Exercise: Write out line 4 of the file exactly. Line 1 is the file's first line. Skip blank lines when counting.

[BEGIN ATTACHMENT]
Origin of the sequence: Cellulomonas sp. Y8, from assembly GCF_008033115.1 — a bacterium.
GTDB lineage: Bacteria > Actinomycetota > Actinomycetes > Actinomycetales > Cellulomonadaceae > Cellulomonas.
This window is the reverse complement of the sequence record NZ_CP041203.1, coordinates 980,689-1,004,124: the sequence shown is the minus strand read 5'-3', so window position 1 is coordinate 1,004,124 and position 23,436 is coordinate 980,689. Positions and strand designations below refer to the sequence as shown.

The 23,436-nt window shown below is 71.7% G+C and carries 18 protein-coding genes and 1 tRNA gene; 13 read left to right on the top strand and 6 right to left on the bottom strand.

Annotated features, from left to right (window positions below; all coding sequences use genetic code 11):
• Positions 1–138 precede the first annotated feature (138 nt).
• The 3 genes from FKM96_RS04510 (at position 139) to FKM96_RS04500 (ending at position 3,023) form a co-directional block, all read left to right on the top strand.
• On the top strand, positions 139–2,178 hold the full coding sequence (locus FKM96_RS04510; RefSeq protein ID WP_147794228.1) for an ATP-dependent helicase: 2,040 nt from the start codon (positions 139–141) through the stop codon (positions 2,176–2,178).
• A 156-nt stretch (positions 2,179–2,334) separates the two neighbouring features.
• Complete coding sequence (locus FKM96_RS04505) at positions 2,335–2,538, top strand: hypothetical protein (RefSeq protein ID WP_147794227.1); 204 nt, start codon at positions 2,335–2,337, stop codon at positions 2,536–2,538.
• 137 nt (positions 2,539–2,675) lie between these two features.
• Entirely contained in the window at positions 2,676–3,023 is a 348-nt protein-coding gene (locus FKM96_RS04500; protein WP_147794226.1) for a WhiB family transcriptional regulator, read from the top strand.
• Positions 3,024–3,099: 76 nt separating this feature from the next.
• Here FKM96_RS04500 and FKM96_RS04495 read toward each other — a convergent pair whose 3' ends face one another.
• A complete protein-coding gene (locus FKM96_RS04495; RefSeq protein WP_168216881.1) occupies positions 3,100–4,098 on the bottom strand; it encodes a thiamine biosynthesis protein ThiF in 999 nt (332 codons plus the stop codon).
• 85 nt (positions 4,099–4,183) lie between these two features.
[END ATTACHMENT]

The 23,436-nt window shown below is 71.7% G+C and carries 18 protein-coding genes and 1 tRNA gene; 13 read left to right on the top strand and 6 right to left on the bottom strand.